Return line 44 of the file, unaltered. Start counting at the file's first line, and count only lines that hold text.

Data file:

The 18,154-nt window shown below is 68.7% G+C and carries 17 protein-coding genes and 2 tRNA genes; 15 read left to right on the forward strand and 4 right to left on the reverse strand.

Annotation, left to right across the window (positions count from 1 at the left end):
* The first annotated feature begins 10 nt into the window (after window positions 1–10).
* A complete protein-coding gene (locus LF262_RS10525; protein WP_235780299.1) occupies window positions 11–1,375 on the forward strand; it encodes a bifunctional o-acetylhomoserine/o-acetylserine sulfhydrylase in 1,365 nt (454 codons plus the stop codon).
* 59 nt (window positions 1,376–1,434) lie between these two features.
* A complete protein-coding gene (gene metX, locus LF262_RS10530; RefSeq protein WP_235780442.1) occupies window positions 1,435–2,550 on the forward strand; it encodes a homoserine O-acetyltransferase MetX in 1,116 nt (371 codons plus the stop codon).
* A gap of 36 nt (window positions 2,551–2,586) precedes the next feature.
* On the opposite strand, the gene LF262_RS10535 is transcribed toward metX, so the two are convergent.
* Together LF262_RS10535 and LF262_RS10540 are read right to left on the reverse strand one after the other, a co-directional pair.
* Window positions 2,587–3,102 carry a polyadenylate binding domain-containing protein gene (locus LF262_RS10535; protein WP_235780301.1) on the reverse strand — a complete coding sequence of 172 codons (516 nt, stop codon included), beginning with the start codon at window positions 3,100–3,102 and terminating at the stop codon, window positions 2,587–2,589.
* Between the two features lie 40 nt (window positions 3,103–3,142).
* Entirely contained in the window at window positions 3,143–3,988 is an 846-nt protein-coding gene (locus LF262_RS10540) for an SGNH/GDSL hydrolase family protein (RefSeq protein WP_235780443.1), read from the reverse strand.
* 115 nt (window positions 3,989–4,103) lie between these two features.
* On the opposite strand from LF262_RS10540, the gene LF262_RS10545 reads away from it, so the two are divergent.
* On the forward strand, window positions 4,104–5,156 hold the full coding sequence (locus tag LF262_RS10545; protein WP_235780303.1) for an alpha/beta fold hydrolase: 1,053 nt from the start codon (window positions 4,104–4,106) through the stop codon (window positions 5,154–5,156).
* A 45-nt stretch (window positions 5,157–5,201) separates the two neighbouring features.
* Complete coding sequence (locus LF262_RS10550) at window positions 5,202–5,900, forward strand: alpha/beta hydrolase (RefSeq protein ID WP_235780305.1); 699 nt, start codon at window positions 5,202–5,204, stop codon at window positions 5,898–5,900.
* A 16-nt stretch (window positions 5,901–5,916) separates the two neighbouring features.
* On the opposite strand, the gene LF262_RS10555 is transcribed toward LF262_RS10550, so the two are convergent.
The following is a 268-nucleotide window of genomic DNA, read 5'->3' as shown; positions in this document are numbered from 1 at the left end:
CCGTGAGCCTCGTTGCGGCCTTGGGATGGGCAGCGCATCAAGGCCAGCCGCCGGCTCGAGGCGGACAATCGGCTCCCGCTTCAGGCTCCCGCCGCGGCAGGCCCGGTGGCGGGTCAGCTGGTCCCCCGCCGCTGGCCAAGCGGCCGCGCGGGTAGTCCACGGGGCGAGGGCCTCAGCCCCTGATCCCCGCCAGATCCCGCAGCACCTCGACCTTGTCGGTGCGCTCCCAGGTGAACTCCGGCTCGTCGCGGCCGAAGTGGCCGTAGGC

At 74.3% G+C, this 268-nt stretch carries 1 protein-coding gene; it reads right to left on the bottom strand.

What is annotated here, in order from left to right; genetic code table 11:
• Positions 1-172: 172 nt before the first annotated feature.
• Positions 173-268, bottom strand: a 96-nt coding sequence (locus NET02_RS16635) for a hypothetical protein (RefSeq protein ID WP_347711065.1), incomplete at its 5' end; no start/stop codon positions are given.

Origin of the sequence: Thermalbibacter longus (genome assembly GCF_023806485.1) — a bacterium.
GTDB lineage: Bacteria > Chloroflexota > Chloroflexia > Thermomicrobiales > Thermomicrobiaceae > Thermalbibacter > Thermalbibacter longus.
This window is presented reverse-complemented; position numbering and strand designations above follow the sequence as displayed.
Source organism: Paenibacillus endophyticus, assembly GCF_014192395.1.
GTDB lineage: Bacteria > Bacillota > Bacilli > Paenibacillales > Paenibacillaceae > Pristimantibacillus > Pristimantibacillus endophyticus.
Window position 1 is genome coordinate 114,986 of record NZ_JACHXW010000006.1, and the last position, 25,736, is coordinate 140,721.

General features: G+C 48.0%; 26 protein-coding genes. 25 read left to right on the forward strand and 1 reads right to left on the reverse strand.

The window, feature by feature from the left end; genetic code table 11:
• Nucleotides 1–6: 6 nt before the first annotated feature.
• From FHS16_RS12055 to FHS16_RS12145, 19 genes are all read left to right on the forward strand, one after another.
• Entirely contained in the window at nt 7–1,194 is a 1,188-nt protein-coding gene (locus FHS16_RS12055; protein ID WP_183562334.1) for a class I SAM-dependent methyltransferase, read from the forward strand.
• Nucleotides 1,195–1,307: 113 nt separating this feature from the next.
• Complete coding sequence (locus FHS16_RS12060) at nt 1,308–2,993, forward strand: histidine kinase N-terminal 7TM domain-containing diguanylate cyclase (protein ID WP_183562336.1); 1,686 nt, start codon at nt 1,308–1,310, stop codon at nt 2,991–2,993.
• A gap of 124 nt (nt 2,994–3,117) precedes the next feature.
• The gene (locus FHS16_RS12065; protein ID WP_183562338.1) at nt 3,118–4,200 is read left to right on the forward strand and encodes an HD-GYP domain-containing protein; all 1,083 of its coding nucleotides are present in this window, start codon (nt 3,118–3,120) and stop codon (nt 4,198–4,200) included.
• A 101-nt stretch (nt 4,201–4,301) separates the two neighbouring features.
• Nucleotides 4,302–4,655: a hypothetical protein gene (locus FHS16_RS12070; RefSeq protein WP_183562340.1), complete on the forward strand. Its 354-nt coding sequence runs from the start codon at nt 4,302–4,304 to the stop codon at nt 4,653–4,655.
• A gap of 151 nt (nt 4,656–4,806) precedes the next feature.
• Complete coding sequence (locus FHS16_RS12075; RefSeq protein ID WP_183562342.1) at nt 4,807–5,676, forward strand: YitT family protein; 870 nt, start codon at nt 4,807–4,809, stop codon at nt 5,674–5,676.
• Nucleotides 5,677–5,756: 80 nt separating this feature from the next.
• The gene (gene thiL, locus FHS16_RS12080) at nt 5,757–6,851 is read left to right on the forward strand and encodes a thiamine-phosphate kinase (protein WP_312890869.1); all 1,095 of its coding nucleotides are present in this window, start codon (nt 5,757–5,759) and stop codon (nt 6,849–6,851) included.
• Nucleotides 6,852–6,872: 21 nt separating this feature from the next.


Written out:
• Complete coding sequence (locus FHS16_RS12075; RefSeq protein ID WP_183562342.1) at nt 4,807–5,676, forward strand: YitT family protein; 870 nt, start codon at nt 4,807–4,809, stop codon at nt 5,674–5,676.